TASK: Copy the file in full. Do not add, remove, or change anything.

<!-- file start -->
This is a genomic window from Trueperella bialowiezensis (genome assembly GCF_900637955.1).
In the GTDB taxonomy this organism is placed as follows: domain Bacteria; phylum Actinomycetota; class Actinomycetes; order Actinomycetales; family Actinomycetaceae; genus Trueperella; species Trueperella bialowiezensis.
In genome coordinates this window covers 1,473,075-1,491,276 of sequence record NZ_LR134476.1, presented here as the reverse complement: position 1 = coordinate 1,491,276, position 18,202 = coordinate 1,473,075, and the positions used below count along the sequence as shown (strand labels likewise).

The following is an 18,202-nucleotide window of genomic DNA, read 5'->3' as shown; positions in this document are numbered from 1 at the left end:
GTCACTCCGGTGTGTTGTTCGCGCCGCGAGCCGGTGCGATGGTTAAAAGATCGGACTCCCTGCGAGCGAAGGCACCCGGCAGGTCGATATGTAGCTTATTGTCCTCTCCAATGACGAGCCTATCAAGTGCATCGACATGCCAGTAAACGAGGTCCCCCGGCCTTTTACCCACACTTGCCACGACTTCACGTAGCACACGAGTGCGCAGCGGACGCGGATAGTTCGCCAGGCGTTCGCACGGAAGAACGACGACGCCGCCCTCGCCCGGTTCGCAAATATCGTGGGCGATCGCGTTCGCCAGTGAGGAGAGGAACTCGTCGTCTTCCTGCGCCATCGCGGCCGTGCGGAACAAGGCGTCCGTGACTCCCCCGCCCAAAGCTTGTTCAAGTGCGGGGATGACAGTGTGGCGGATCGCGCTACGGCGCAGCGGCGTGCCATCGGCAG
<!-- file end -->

This is a genomic window from Trueperella bialowiezensis (genome assembly GCF_900637955.1).
In the GTDB taxonomy this organism is placed as follows: domain Bacteria; phylum Actinomycetota; class Actinomycetes; order Actinomycetales; family Actinomycetaceae; genus Trueperella; species Trueperella bialowiezensis.
In genome coordinates this window covers 1,473,075-1,491,276 of sequence record NZ_LR134476.1, presented here as the reverse complement: position 1 = coordinate 1,491,276, position 18,202 = coordinate 1,473,075, and the positions used below count along the sequence as shown (strand labels likewise).

The following is an 18,202-nucleotide window of genomic DNA, read 5'->3' as shown; positions in this document are numbered from 1 at the left end:
GTCACTCCGGTGTGTTGTTCGCGCCGCGAGCCGGTGCGATGGTTAAAAGATCGGACTCCCTGCGAGCGAAGGCACCCGGCAGGTCGATATGTAGCTTATTGTCCTCTCCAATGACGAGCCTATCAAGTGCATCGACATGCCAGTAAACGAGGTCCCCCGGCCTTTTACCCACACTTGCCACGACTTCACGTAGCACACGAGTGCGCAGCGGACGCGGATAGTTCGCCAGGCGTTCGCACGGAAGAACGACGACGCCGCCCTCGCCCGGTTCGCAAATATCGTGGGCGATCGCGTTCGCCAGTGAGGAGAGGAACTCGTCGTCTTCCTGCGCCATCGCGGCCGTGCGGAACAAGGCGTCCGTGACTCCCCCGCCCAAAGCTTGTTCAAGTGCGGGGATGACAGTGTGGCGGATCGCGCTACGGCGCAGCGGCGTGCCATCGGCAG